* Barclays: 34 pct of investors oppose or withhold vote on pay
* Big investor Standard Life votes against 2013 pay
* Chairman Walker says bank was losing people critical to future
* Barclays says Q1 profit down after fixed income revenues slump
* Barclays shares up 1.1 pct (Adds vote results, comments from shareholders, chairman)
By Steve Slater and Matt Scuffham
LONDON, April 24 (Reuters) - More than a third of Barclays’ investors declined to back its pay policy on Thursday, tipping the British bank into an open row with one of its biggest shareholders.
In a rare gesture of public opposition, Standard Life said it had voted against Barclays’ decision to pay out 2.4 billion pounds in bonuses for 2013 - a 10 percent increase on 2012 despite posting profits a third lower.
“We are unconvinced that the amount of the 2013 bonus pool was in the best interests of shareholders,” said Alison Kennedy, governance & stewardship director at Standard Life, which has a 1.9 percent stake in Barclays. The decision had damaged the bank’s reputation, she added.
The vote, while a slap in the face for the bank, means it can still go ahead and pay staff bonuses worth up to twice their salaries. Overall 24 percent of shareholders who voted opposed its remuneration report. Including withheld votes the share of investors failing to back its pay policy was 34 percent.
The head of Barclays’ remuneration committee John Sunderland said Standard Life - the bank’s sixth largest shareholder - should have raised its concerns earlier in private discussions it had over pay.
Chairman David Walker told reporters: “There was a bit of irritation that some of the concerns (Standard Life) expressed, they didn’t express at an earlier stage... When you get a broadside at a late stage in the process it may be too late.”
Walker said Barclays’ pay plan was the right decision, in order to halt an exodus of senior staff. Last year the bank lost people in its U.S. investment bank arm that were critical to its development, he said, because it had cut bonuses too sharply in 2012 and last year U.S. rivals had increased pay by at least 15 percent.
In the middle of last year Barclays’ profitable U.S. bond trading desk faced losing its co-heads and more than two-thirds of the senior team, Walker said, while overall the resignation rate for senior Barclays employees in the United States almost doubled in 2013.
“It would not have been in the interests of shareholders if significant parts of the investment bank were allowed to wither on the vine because we had lost and failed to replace significant teams of people, in particular in the United States last year,” Walker said.
But other shareholders were unconvinced, saying pay levels did not reflect current performance.
“We’re paying for Manchester United but we’re getting Colchester United,” said Phil Clarke, a private shareholder.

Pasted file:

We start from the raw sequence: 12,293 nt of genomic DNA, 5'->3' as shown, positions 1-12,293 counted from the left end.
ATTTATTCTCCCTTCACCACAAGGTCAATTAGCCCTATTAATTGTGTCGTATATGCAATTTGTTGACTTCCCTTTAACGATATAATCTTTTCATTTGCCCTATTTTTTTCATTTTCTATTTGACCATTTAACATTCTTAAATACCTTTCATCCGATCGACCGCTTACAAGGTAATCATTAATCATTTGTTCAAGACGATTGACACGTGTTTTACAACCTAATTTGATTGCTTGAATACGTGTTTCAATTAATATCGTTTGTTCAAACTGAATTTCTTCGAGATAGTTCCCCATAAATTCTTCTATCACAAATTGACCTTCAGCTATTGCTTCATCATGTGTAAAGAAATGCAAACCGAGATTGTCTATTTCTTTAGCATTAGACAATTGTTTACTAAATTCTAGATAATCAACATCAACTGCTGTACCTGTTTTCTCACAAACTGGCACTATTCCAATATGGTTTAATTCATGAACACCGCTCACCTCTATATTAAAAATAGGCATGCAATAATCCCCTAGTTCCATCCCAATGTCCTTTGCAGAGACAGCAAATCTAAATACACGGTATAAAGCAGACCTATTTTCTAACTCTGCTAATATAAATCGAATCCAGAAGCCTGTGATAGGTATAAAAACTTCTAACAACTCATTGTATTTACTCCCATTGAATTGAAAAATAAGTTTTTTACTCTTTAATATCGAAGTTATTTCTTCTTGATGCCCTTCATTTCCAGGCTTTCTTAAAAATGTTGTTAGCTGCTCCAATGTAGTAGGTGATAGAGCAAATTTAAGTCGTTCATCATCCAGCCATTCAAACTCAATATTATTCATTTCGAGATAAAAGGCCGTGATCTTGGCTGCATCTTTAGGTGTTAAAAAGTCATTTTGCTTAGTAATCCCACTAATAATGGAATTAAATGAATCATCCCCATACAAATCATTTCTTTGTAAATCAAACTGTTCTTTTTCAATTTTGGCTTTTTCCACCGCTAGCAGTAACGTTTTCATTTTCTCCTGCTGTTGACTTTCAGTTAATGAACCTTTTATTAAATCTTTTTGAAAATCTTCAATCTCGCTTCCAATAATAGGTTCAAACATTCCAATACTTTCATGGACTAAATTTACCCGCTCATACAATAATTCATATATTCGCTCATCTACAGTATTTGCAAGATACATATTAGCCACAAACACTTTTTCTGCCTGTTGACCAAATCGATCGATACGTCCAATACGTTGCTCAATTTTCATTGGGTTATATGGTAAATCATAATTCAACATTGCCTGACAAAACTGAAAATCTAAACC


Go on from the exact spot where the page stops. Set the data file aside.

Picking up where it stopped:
Barclays’ pay decision adheres to new European Union rules limiting bankers’ bonuses, but may prompt closer scrutiny from the UK government.
British Business Secretary Vince Cable this week wrote to banks and other big companies warning them to rein in excessive executive pay or face tighter rules. His said banks, and Barclays in particular, needed to address “dangerous levels” of pay.
Barclays said its first-quarter profit fell after a “significant” drop in revenue from its investment bank’s fixed-income operations, extending an industry slump across that business.
A cost-cutting program was starting to show a “material benefit”, however, and would help offset the drop in investment bank profits, the bank said.
Barclays said it would report a “small reduction” in adjusted pretax profit compared with a year ago when it publishes first-quarter results on May 6.
Barclays’ Chief Executive Antony Jenkins is reviewing the size and shape of Barclays’ investment bank and will unveil details of his plan on May 8. He is expected to axe thousands of jobs to cut costs and improve returns.
Tougher regulations have made many areas of investment banking less profitable. Many bankers and analysts say the drop in fixed income, credit and commodities (FICC) revenues is permanent and banks need to take more aggressive action to shrink their businesses.
U.S. rival JPMorgan reported its FICC revenues fell 21 percent in the first quarter from a year ago, while Goldman Sachs reported an 11 percent drop and Citigroup posted an 18 percent fall.
Barclays could cut as many as 7,500 staff, mainly by shrinking its European fixed-income business, Bernstein analyst Chirantan Barua estimated this week.
Barclays said its equities and investment banking advisory businesses in the first quarter performed broadly in line with a year ago.
Barclays shares were up 1.2 percent at 251.8p by 1515 GMT, outperforming a slightly higher European banking index. (Editing by Sophie Walker)